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Florida Alimony Reform Bill Stalls In Committee


The attempts of some Florida lawmakers to eliminate permanent alimony in the state has again stalled, with the Florida Senate leaving the newest alimony reform bill in committee, where it will remain until next year. If passed, this law would have required courts to prioritize certain types of alimony and would have gotten rid of permanent alimony entirely. For a better understanding of Florida’s current spousal maintenance law, please reach out to our experienced Fort Lauderdale alimony attorneys today.

Attempted Changes

Senate Bill 1922, if passed, would have made it much more difficult for individuals to obtain long-term, ongoing support payments from a former partner. For instance, in addition to eliminating permanent alimony, the law would also have capped durational spousal support to a length of time equal to the length of the couple’s marriage. Another amendment would have allowed for more liberal terms for marriages lasting more than 20 years. In the face of stiff opposition, the supporters of Senate Bill 1922 have decided to go no further with the legislation during this session.

Current Alimony Law in Florida

For the time being, Florida alimony law will remain the same, which means that judges can still order any of the following types of alimony during divorce:

  • Temporary alimony, which only lasts for the duration of the divorce proceedings;
  • Bridge-the-gap alimony, which is a transitional type of alimony;
  • Rehabilitative alimony, which helps spouses pay for educational programs and vocational skill training to improve their chances of employability and self-sufficiency;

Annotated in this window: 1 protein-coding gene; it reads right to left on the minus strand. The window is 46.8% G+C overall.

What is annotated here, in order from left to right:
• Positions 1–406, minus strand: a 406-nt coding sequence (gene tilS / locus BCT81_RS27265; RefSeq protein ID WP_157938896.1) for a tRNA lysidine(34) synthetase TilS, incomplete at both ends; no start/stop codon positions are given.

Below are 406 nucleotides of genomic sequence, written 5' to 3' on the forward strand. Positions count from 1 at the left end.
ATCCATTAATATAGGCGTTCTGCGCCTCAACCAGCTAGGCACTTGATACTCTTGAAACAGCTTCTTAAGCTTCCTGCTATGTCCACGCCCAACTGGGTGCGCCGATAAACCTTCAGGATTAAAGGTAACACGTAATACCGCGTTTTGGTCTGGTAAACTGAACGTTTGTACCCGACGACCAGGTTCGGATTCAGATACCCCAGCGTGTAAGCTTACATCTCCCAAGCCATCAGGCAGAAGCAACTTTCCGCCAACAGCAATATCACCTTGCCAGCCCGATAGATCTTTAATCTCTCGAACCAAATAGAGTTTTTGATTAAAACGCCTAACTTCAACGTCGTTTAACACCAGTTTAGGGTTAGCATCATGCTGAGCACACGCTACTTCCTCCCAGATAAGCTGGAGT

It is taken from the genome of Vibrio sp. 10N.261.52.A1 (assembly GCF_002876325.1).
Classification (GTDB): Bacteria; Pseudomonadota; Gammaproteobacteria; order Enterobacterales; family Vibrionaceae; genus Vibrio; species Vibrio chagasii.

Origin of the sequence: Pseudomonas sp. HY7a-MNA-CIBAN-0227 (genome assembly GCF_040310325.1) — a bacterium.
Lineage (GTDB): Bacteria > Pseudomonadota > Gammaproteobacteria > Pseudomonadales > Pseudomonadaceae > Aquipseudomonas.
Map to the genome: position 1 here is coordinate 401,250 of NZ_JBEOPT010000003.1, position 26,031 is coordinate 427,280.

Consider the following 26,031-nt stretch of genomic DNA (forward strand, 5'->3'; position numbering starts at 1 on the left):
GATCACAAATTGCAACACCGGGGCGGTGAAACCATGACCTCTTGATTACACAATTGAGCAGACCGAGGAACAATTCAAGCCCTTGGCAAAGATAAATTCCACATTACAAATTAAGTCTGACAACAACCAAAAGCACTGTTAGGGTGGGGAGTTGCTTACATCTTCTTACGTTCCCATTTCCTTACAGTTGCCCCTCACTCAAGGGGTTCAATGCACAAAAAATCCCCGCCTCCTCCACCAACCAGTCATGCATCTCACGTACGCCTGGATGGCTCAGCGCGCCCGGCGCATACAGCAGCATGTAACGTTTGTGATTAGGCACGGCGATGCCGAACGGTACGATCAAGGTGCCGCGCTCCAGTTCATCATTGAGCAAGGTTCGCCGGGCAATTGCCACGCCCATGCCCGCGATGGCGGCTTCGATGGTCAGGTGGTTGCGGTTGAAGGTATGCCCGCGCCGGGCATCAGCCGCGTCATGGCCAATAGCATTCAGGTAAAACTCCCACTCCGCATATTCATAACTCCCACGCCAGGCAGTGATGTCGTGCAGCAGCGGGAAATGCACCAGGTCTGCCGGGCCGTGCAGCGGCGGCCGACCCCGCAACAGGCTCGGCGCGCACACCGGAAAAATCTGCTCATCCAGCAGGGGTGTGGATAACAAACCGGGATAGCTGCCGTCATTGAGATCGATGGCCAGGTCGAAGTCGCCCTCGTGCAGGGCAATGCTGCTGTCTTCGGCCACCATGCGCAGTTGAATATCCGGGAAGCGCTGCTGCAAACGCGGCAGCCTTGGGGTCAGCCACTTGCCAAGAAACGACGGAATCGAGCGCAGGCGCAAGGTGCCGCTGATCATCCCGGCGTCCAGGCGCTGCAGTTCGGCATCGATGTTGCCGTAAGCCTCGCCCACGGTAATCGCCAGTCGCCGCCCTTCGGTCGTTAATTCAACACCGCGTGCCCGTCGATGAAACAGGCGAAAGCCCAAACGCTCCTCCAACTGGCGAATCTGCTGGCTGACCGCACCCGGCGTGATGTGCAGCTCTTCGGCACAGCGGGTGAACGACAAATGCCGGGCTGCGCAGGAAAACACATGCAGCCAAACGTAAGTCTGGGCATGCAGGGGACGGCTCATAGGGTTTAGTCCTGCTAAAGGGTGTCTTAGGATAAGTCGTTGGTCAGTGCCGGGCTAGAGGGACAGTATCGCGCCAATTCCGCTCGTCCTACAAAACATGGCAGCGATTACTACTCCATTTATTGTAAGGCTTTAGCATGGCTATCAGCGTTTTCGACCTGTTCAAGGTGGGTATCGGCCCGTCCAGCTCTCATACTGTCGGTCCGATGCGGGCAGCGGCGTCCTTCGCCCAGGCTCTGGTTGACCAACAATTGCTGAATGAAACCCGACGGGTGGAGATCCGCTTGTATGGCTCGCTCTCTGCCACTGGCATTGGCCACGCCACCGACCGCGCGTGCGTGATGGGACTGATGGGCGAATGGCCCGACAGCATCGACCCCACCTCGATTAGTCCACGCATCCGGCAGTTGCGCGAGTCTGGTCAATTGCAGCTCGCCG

• Durational alimony, which is usually awarded when the other types of alimony don’t fit a couple’s circumstances and can never exceed the length of the marriage; and
  • Permanent alimony, which is only awarded after lengthy marriages and will remain in place until the recipient remarries.

Which of these types of alimony is deemed appropriate in a particular case will still largely be dictated by whether the marriage qualifies as short-term (lasting fewer than seven years), moderate-term (lasting more, but fewer than 17 years), or long-term (lasting more than 17 years). Permanent alimony is much more likely to be awarded for couples who are ending a long-term marriage. Otherwise, courts generally prefer to award one of the other forms of alimony, which can help a lesser earning spouse become self-sufficient without overly burdening a former partner. Other factors that could affect an alimony award include:

  • The standard of living during the marriage;
  • Whether the couple shares children;
  • Whether one spouse was primarily responsible for childcare during the marriage;
  • Each party’s employability and education; and
  • The value of both parties’ separate assets.

For help determining how these factors could weigh in your own divorce case, please call our office today.

Set Up a Free Case Review Today

To speak with an experienced alimony lawyer about whether you qualify for or could be required to pay alimony after divorce, please call Sandra Bonfiglio, P.A. today. You can set up a meeting by calling our office at 954-945-7591, or by completing one of our online contact forms.



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